An alternative method could be to recognize different types of identifiers for the various systems, but have a common identity vetting process and focus on authenticating the identifiers in a trusted agent model. In this model, identifiers would be assigned through a trusted agent based on a common identity verification model and each system would have the capability to authenticate its own identifier when later used by the individual. (The U.S. Federal Bridge is an example of this type of trusted agent model for identity vetting.) Use of a trusted agent model for identity vetting allows separate systems to share a common trust model for establishing the identity of an individual based on common identity vetting practices accepted by all these systems.
Nevertheless, an individual’s identifiers should not be volatile and changed too often since this would force the identity vetting process to be repeated each time the identifier is changed. In the early 1990s, Germany changed the numbering system for medical insurance cards. Instead of identifiers generated by individual insurance companies that changed each time employers changed medical plans, Germany created a medical insurance number that is assigned to each person eligible for medical insurance. The number, allocated once for each citizen, would be used by all insurance companies and stay with the individual. This completely changed how an individual’s medical information was exchanged, protected and stored.
Many identifiers are used for different types of accounts or documents–for example, passports, driver’s licenses, bank accounts, telephone numbers, credit cards, and car, home and medical insurance numbers. In addition to these, a myriad of usernames and e-mail addresses are used to access online accounts and resources. The identifiers all point to different databases, have specific purposes, and have a specific type of information attached to them. Too often, even with these identifiers, it is the SSN that is used as the ultimate element identifying an individual.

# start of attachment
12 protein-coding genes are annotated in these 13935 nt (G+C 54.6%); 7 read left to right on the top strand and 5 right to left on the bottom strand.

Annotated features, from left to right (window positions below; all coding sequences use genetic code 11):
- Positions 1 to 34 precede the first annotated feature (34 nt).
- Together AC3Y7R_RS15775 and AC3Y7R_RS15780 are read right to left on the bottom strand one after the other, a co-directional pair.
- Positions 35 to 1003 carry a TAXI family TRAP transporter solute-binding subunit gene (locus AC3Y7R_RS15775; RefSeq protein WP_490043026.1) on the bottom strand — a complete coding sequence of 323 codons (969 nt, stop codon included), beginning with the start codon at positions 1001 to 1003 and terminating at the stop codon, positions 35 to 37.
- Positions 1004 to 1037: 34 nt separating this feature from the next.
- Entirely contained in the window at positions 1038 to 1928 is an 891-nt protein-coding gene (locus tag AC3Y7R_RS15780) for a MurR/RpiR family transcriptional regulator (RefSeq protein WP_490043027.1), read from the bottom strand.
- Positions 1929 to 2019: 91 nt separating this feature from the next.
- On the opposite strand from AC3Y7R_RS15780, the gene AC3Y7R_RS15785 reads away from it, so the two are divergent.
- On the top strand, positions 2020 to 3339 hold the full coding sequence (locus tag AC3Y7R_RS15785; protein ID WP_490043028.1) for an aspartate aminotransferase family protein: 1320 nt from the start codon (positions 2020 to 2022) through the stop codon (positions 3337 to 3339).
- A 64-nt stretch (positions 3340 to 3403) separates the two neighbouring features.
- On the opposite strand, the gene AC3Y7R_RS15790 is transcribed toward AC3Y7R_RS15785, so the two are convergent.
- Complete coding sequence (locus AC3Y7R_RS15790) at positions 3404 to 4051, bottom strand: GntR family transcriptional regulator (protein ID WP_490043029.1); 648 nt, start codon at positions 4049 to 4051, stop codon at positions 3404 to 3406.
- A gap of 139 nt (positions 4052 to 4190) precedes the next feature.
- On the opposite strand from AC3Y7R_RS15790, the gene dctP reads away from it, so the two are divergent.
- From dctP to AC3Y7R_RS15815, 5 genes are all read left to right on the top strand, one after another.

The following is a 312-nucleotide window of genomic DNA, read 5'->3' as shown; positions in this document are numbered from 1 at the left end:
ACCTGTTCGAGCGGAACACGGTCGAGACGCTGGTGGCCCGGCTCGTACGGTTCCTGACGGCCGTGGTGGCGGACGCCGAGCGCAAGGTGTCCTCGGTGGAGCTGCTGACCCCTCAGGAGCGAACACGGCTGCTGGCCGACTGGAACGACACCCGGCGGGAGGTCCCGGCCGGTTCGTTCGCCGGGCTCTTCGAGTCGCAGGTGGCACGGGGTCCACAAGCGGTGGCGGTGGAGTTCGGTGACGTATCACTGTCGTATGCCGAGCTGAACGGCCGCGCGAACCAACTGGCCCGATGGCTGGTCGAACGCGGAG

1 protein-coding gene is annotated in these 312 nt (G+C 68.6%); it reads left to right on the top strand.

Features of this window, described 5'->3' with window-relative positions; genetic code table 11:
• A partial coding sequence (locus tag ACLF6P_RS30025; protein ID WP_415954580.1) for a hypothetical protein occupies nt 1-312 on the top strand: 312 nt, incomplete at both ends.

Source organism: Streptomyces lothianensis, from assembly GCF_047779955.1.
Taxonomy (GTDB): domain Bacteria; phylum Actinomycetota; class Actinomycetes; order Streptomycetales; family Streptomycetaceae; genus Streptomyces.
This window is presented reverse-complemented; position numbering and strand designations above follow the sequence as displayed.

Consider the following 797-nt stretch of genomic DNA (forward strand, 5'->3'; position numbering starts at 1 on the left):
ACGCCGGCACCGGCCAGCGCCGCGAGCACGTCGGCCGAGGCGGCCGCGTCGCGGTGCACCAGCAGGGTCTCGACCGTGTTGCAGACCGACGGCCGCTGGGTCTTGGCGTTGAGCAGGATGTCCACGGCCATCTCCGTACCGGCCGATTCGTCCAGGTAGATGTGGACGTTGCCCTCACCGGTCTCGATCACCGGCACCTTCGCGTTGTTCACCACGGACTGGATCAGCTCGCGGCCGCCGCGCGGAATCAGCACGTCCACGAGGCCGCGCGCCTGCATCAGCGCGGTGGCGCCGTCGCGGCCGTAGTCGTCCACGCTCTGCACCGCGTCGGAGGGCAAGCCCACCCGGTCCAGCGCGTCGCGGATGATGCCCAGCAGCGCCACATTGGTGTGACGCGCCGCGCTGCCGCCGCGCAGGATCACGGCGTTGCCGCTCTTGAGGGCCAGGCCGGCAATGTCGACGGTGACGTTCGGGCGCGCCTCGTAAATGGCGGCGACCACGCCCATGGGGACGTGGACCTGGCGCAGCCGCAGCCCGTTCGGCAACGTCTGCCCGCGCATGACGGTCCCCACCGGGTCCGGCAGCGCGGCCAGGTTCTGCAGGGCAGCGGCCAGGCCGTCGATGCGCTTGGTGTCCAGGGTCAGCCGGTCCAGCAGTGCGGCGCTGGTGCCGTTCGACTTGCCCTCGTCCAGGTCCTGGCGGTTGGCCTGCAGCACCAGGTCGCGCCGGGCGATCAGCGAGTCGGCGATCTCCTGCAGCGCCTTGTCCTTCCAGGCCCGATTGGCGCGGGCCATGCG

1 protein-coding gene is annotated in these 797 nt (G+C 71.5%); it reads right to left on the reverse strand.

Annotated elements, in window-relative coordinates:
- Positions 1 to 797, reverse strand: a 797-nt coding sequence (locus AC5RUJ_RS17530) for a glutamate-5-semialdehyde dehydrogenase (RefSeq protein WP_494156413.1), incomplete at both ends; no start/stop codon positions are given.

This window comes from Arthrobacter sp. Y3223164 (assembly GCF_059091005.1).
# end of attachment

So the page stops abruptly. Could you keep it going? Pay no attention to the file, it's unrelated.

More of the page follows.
The SSN is the only truly unique identification number in the U.S. that is attached to an individual and that is assigned to virtually the entire population. The problem is that this number is not (and cannot be) protected and as such it should never be used as an authenticator. In addition, recent research has shown that the SSN can be predicted based on an individual’s date and place of birth.1 The SSN is an identifier that has been used and abused without proper authentication. Whoever claims the number can be identified as the person to whom the database identifier points. All identifiers, including the SSN, should be considered as public information and should never be used without authenticators when a person claims ownership of the identifier.
Smart Chip Credentials – An Option
Organizations are looking for solutions to the problem of accurate identification of individuals. For example, credit bureaus have proposed protecting (or freezing) access to credit information using a number (possibly the SSN) as the identifier and a PIN as the authenticator. Using a PIN for authentication is an improvement over other methodologies (such as using the mother’s maiden name, which can be found in any ancestral data base). However, a person would rarely need to access this information, so it is likely that the PIN will be forgotten or recorded somewhere. What kind of security will be used when, as happens, the PIN is forgotten and must be reset?